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4th Circuit Rules Against States Discriminating Against Trans Patients

Arguments about "costs" being too burdensome were soundly rejected by the court.

Thousands of New Yorkers take to the streets of Manhattan to participate on the Reclaim Pride Coalition's fifth annual Queer Liberation March on June 25, 2023.

On Monday, the U.S. Fourth Circuit Court of Appeals ruled that state-based health care systems in North Carolina and West Virginia that prevent transgender and nonbinary people from attaining gender-affirming care were unconstitutional barriers to their needs.

The en banc ruling, in which the entire circuit court takes part, stops a discriminatory Medicaid regulation in West Virginia from being implemented. In North Carolina, a regulation blocking transgender state employees from receiving such care is also blocked due to the ruling.

The states had tried to argue that the regulations were needed for financial reasons, claiming that the costs of providing health care for transgender people would be overly burdensome. However, a number of studies and examinations of such costs demonstrate that there is no factual basis to this line of reasoning, and that providing gender-affirming care to transgender people who desire it is actually cost-effective.

Judge Roger Gregory, who authored the opinion of the court, rejected the states’ argument, writing that the “coverage exclusions facially discriminate on the basis of sex and gender identity, and are not substantially related to an important government interest.”

Gregory added that the “costs” argument from the states appeared to be a red herring. “Especially where government budgets are involved, there will frequently be a ‘rational’ basis for discrimination,” he noted.

The ruling was decided by an 8-6 majority in favor of disallowing West Virginia and North Carolina to continue discriminating against transgender residents. Although the Fourth District Court of Appeals has ruled conservatively in the past, in more recent years it has issued liberal opinions, particularly when it comes to protecting trans rights — including ruling in favor of transgender student-athletes, ruling against bathroom bans, and being the first circuit court in the country to recognize gender dysphoria as a protected disability.

West Virginia Attorney General Patrick Morrisey (R) lambasted the ruling.

“Just one single sex-transition surgery can cost tens of thousands of dollars — taxpayers should not be required to pay for these surgeries under Medicaid. Our state should have the ability to determine how to spend our resources to care for the vital medical needs of our citizens,” Morrisey complained.

Notably, not every transgender person will seek out surgery as part of their gender-affirming treatment, and not every trans person in West Virginia — representing just 0.4 percent of the state’s population — utilizes the Medicaid program. Indeed, according to a UCLA study, only about 5,700 transgender West Virginians are part of the program.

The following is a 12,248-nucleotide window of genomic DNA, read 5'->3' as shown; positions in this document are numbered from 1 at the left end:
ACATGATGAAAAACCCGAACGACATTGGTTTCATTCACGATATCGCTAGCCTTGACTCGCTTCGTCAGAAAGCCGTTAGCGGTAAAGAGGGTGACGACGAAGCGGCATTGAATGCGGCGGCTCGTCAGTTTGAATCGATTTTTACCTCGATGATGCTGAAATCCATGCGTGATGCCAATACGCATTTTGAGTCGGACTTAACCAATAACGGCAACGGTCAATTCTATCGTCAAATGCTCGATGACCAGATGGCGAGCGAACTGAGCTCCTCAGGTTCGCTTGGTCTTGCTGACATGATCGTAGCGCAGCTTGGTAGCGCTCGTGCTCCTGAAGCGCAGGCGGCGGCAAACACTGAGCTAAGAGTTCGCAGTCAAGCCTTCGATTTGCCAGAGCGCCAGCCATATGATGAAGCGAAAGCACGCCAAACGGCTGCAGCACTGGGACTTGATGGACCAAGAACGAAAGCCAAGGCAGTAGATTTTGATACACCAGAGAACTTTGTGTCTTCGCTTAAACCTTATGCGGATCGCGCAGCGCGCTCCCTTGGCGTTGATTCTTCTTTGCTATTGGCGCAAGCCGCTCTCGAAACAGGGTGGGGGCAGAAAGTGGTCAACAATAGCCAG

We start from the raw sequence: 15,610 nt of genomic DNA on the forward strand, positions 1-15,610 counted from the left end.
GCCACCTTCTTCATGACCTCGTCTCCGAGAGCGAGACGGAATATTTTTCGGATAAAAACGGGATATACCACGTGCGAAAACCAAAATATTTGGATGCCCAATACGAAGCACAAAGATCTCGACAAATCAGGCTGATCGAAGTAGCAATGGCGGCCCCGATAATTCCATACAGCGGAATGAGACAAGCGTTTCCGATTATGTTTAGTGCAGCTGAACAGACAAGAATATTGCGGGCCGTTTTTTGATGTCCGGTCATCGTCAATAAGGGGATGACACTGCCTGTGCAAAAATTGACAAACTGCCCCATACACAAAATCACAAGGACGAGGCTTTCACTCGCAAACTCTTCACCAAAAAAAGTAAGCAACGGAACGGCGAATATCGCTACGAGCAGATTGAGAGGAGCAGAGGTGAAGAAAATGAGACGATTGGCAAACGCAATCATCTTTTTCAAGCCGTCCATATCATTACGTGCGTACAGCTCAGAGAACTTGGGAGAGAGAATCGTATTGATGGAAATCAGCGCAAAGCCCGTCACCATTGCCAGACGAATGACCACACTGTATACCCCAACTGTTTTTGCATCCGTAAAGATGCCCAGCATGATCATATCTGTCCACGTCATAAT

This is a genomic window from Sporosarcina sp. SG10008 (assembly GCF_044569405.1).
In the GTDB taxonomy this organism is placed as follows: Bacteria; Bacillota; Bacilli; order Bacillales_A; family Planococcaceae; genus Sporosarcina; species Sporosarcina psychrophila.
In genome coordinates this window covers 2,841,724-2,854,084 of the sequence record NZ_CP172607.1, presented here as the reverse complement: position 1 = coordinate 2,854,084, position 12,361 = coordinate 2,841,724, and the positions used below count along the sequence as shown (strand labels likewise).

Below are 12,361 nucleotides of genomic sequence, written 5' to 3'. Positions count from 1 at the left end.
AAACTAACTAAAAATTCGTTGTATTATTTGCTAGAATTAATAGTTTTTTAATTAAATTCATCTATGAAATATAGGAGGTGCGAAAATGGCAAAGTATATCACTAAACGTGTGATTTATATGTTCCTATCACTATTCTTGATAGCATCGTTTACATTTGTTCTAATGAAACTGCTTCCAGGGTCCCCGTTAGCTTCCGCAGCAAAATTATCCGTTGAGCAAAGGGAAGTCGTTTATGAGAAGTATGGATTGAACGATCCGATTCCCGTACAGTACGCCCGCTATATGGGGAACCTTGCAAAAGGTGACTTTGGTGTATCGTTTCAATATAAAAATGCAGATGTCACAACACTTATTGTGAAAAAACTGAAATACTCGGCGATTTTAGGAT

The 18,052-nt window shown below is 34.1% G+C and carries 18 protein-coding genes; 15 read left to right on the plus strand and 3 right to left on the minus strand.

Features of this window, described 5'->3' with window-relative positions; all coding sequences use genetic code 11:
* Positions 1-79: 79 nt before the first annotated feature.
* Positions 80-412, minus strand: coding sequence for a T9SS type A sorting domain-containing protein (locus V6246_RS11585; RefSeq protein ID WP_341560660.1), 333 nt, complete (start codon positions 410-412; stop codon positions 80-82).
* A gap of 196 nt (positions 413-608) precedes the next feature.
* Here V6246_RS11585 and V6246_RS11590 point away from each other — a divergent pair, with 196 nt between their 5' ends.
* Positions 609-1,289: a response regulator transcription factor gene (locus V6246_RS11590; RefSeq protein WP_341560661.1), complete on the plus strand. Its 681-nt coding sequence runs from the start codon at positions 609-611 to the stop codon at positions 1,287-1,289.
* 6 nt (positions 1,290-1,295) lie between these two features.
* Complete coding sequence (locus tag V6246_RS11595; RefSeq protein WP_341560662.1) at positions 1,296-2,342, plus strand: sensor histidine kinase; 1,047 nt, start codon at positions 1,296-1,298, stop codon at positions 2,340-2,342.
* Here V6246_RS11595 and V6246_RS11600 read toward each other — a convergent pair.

Even if one were to believe the errant presumption that every single transgender Medicaid recipient in the state would seek out gender-reassignment surgery, the cost would be a fraction of total yearly Medicaid spending, amounting to a one-time expenditure of around 3 to 9 percent of the state’s annual expenditures, based on the average costs for such surgeries.

Focusing on the cost of gender-affirming care (which doesn’t always involve surgery) also diminishes the impact of such care. For years, studies have demonstrated that gender-affirming treatment is often lifesaving for those who receive it. A 2022 study observing the effects of gender-affirming care for transgender and nonbinary youth found that such interventions were “associated with lower odds of depression and suicidality” in the 12 months after they began. And a 2021 Harvard T.H. Chan School of Public Health study found that gender-affirming surgeries led to significantly “lower rates of psychological distress and suicidal ideation.”

In saying that he would appeal the decision to the U.S. Supreme Court, Morrisey made another errant statement — that the Fourth Circuit’s ruling was based on politics from “a court dominated by Obama- and Biden-appointees.” Indeed, the judge who authored the ruling was appointed to his current post by former President George W. Bush, indicating that the decision crossed ideological lines.

Shauntae Anderson, a Black transgender woman and a West Virginia Medicaid participant who was part of the lawsuit that led to the ruling, praised the outcome.

“I am so relieved that this court ruling puts us one step closer to the day when Medicaid can no longer deny transgender West Virginians access to the essential healthcare that our doctors say is necessary for us,” Anderson said.

Tara Borelli, a senior counsel from Lambda Legal who was involved in the case, similarly celebrated the ruling.

“We are pleased with the Court’s decision, which will save lives,” Borelli said in a statement posted to the organization’s Facebook page. “It confirms that discriminating against transgender people by denying critical medical care is not only wrong but unconstitutional.”

Omar Gonzalez-Pagan, a legal counsel and health care strategist for Lambda Legal, also heralded the decision, stating that “overwhelming research has found that gender-affirming care significantly improves the overall health and wellbeing of transgender people, both youth and adults.”

“We hope this decision makes it clear to policy makers across the country that health care decisions belong to patients, their families, and their doctors, not to politicians,” Gonzalez-Pagan added.

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